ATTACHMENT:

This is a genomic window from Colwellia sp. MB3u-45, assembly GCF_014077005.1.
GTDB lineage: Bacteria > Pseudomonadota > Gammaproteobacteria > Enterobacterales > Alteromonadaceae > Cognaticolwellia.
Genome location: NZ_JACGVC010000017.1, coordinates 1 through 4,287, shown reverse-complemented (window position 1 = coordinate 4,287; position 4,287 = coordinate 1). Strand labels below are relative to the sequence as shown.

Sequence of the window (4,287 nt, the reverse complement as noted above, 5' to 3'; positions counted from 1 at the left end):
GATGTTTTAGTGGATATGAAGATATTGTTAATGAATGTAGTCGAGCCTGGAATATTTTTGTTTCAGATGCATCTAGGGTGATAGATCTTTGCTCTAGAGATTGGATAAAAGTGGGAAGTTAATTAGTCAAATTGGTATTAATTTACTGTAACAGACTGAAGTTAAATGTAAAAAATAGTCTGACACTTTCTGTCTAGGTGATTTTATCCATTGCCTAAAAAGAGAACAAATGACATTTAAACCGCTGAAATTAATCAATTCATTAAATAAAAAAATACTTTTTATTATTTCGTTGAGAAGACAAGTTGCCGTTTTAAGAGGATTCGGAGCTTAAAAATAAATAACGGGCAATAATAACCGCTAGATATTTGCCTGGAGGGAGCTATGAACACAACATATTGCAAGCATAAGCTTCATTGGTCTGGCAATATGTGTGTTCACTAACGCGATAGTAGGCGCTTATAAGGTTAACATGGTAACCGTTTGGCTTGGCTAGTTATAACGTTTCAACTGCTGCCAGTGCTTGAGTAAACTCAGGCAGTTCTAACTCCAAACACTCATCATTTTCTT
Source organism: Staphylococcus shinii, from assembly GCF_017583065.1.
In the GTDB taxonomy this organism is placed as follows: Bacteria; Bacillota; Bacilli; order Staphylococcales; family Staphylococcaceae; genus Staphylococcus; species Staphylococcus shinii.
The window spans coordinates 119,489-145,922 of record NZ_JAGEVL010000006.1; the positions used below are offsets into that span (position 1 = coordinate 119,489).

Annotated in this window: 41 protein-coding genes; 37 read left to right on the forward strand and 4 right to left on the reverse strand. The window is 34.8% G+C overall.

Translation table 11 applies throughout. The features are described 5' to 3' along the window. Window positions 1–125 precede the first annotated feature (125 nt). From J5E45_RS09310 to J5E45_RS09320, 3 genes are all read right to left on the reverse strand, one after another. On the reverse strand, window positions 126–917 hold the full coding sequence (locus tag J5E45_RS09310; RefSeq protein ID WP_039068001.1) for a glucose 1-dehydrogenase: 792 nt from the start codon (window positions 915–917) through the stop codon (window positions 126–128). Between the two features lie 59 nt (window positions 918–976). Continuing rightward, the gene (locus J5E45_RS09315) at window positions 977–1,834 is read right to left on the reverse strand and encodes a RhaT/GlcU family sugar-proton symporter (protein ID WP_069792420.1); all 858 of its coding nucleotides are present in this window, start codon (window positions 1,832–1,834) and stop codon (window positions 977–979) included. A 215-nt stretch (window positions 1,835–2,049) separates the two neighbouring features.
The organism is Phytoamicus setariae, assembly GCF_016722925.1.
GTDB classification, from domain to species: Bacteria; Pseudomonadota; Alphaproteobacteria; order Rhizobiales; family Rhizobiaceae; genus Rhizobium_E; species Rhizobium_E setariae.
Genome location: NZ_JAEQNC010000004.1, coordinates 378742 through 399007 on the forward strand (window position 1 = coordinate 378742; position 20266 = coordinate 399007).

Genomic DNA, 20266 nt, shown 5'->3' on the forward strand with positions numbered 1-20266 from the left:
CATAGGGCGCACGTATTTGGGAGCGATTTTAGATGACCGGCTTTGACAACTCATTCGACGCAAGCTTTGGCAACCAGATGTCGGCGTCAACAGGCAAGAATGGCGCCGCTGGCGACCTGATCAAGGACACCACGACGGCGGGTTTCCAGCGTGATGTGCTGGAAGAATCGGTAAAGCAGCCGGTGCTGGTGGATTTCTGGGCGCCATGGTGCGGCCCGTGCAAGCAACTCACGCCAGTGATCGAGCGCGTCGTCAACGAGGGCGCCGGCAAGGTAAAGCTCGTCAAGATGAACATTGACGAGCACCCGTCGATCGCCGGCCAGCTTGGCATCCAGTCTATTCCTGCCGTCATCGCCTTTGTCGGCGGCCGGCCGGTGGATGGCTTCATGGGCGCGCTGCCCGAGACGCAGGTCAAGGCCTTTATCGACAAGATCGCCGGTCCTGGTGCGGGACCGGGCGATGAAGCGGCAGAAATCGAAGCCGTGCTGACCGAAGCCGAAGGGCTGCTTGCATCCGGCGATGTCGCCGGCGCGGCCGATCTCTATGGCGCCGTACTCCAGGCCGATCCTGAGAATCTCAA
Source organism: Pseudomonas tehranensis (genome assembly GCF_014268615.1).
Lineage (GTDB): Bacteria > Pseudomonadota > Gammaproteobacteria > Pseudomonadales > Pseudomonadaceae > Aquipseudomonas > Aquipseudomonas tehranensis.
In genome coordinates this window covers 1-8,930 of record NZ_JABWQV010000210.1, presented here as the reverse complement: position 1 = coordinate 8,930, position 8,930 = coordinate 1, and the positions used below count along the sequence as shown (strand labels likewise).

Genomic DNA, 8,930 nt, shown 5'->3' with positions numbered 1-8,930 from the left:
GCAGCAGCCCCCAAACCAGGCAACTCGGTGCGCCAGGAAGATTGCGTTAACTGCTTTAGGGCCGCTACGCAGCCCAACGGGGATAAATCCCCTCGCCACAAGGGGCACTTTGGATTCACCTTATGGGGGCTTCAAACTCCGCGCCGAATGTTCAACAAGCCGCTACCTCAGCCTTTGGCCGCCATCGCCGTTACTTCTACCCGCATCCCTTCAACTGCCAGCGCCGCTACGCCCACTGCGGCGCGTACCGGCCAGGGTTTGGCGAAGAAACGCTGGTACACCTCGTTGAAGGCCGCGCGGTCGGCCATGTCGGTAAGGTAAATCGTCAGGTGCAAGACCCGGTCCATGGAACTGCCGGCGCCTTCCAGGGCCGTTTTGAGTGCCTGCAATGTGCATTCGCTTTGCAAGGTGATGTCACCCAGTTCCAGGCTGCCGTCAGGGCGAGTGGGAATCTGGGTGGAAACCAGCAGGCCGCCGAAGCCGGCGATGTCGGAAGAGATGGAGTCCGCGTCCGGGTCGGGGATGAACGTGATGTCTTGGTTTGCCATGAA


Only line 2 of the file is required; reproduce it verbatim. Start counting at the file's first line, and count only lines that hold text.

GTDB lineage: Bacteria > Pseudomonadota > Gammaproteobacteria > Enterobacterales > Alteromonadaceae > Cognaticolwellia.